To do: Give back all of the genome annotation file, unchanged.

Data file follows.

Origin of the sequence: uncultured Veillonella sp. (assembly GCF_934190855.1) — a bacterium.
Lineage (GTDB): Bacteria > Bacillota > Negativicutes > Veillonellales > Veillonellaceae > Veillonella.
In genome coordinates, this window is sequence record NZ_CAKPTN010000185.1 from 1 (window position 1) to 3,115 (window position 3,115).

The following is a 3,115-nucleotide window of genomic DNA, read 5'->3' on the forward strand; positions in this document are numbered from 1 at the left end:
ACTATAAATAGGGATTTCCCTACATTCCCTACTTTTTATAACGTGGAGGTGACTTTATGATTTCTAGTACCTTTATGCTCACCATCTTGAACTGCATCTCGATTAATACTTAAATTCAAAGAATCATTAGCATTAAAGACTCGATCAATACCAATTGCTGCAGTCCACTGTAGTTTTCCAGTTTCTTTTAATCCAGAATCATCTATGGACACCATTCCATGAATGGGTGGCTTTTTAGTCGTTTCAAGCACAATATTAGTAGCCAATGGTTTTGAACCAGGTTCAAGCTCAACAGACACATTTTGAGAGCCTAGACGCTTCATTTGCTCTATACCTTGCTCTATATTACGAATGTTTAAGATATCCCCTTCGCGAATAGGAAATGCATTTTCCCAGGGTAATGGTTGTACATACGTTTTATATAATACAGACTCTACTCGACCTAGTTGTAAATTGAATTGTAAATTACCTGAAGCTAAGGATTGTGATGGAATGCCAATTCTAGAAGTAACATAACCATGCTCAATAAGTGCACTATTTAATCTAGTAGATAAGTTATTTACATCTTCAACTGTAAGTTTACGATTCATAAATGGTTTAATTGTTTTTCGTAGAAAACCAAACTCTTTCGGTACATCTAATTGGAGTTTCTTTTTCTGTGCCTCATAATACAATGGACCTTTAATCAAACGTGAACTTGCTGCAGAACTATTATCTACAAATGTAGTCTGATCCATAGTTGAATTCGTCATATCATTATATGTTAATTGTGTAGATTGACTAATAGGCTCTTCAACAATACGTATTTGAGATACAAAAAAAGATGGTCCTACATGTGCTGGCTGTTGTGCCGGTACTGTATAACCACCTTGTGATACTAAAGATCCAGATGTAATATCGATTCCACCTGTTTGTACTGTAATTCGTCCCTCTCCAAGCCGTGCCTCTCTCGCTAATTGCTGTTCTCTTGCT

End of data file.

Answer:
Origin of the sequence: uncultured Veillonella sp. (assembly GCF_934190855.1) — a bacterium.
Lineage (GTDB): Bacteria > Bacillota > Negativicutes > Veillonellales > Veillonellaceae > Veillonella.
In genome coordinates, this window is sequence record NZ_CAKPTN010000185.1 from 1 (window position 1) to 3,115 (window position 3,115).

The following is a 3,115-nucleotide window of genomic DNA, read 5'->3' on the forward strand; positions in this document are numbered from 1 at the left end:
ACTATAAATAGGGATTTCCCTACATTCCCTACTTTTTATAACGTGGAGGTGACTTTATGATTTCTAGTACCTTTATGCTCACCATCTTGAACTGCATCTCGATTAATACTTAAATTCAAAGAATCATTAGCATTAAAGACTCGATCAATACCAATTGCTGCAGTCCACTGTAGTTTTCCAGTTTCTTTTAATCCAGAATCATCTATGGACACCATTCCATGAATGGGTGGCTTTTTAGTCGTTTCAAGCACAATATTAGTAGCCAATGGTTTTGAACCAGGTTCAAGCTCAACAGACACATTTTGAGAGCCTAGACGCTTCATTTGCTCTATACCTTGCTCTATATTACGAATGTTTAAGATATCCCCTTCGCGAATAGGAAATGCATTTTCCCAGGGTAATGGTTGTACATACGTTTTATATAATACAGACTCTACTCGACCTAGTTGTAAATTGAATTGTAAATTACCTGAAGCTAAGGATTGTGATGGAATGCCAATTCTAGAAGTAACATAACCATGCTCAATAAGTGCACTATTTAATCTAGTAGATAAGTTATTTACATCTTCAACTGTAAGTTTACGATTCATAAATGGTTTAATTGTTTTTCGTAGAAAACCAAACTCTTTCGGTACATCTAATTGGAGTTTCTTTTTCTGTGCCTCATAATACAATGGACCTTTAATCAAACGTGAACTTGCTGCAGAACTATTATCTACAAATGTAGTCTGATCCATAGTTGAATTCGTCATATCATTATATGTTAATTGTGTAGATTGACTAATAGGCTCTTCAACAATACGTATTTGAGATACAAAAAAAGATGGTCCTACATGTGCTGGCTGTTGTGCCGGTACTGTATAACCACCTTGTGATACTAAAGATCCAGATGTAATATCGATTCCACCTGTTTGTACTGTAATTCGTCCCTCTCCAAGCCGTGCCTCTCTCGCTAATTGCTGTTCTCTTGCT